Finding The Balance Between Price And Protection: Establishing A Surface-To-Air Fire Risk-Reduction Training Policy For Air-Carrier Pilots, Earl W. Burress Jr., Ph.D. 2017 United States Air Force

Finding The Balance Between Price And Protection: Establishing A Surface-To-Air Fire Risk-Reduction Training Policy For Air-Carrier Pilots, Earl W. Burress Jr., Ph.D.

Journal of Aviation/Aerospace Education & Research

Currently, U.S. air carriers do not provide equipment or training necessary to mitigate the risk posed by surface-to-air fire (SAFIRE) threats. These threats consist of self-guided weapons (infrared shoulder-fired surface-to-air missiles), manually-aimed threats (small arms, recoilless grenade launchers, rockets, and light anti-aircraft artillery), and hand-held lasers. Technological solutions to counter infrared shoulder-fired missiles have been explored, but were rejected due to prohibitive equipment and maintenance costs. A lower cost option, providing air-carrier pilots with SAFIRE risk-reduction training, has not been formally addressed by the air-carrier industry or the U.S. federal government. This effort will use a business concept ...


Putting The Substance Back Into The Economic Substance Doctrine, Nicholas Giordano 2017 Brooklyn Law School

Putting The Substance Back Into The Economic Substance Doctrine, Nicholas Giordano

Brooklyn Journal of Corporate, Financial & Commercial Law

The foreign tax credit, which saves U.S. taxpayers from paying both foreign and domestic income taxes on the same income, is critical to facilitating global commerce. However, as savvy taxpayers discover increasingly complicated ways to abuse the foreign tax credit regime through the structuring of business transactions, courts have become increasingly skeptical of the validity of those transactions. Using the economic substance doctrine, a common law doctrine codified in 2010 at I.R.C. § 7701(o), courts will disallow tax benefits stemming from a transaction that is not profitable absent its tax benefits, and which the taxpayer had no ...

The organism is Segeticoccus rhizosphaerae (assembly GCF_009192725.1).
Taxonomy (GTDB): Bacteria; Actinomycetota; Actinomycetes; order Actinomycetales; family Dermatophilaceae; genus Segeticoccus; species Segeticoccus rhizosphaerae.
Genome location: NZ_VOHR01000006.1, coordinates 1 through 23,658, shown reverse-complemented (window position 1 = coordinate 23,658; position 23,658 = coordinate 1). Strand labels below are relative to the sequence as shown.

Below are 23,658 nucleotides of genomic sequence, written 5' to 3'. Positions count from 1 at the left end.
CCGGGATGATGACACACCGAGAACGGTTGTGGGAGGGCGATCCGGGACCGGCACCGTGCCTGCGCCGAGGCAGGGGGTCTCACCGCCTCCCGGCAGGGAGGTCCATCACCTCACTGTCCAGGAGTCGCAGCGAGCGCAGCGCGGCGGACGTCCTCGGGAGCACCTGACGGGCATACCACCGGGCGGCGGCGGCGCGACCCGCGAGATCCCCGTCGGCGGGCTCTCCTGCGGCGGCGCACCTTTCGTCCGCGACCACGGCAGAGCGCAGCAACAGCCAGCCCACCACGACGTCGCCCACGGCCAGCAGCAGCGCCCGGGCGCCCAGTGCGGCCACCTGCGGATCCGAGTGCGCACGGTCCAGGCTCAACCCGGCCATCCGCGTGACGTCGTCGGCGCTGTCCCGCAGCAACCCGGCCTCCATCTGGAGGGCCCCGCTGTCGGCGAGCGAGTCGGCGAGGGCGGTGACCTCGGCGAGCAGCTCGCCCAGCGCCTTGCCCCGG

Transnational Carbon Contracting: Why Law’S Invisibility Matters, Natasha Affolder 2017 Allard School of Law at the University of British Columbia

Transnational Carbon Contracting: Why Law’S Invisibility Matters, Natasha Affolder

Faculty Publications

Contract lawyers are well aware that it is in the boilerplate, in the creation of contractual norms, forms and defaults, that power gets divided and that winners and losers are made. This analysis applies to contractual governance just as it applies to the individual contract setting. This chapter draws on the example of forest carbon contracts to illustrate the 'behind the scenes' privileging of contractual forms, norms, and defaults in action. It argues that the reductionist vision of law emerging in the literature and practice of carbon contracting is both misleading and impoverished.


Trademarks: German Manufacturer’S Deliberate Infringement Of Domestic Trademark Sufficient To Support Injunctive Relief, But Not Supportive Of Award For Damages, Kimley R. Johnson 2016 University of Georgia School of Law

Trademarks: German Manufacturer’S Deliberate Infringement Of Domestic Trademark Sufficient To Support Injunctive Relief, But Not Supportive Of Award For Damages, Kimley R. Johnson

Georgia Journal of International & Comparative Law

No abstract provided.


Deepwater Port Act Of 1974: Some International And Environmental Implications, James H. Gnann Jr. 2016 University of Georgia School of Law

Deepwater Port Act Of 1974: Some International And Environmental Implications, James H. Gnann Jr.

Georgia Journal of International & Comparative Law

No abstract provided.


Contemporary Soviet Criminal Law: An Analysis Of The General Principles And Major Institutions Of Post-1958 Soviet Criminal Law, Chris Osakwe 2016 Tulane University School of Law

Contemporary Soviet Criminal Law: An Analysis Of The General Principles And Major Institutions Of Post-1958 Soviet Criminal Law, Chris Osakwe

Georgia Journal of International & Comparative Law

No abstract provided.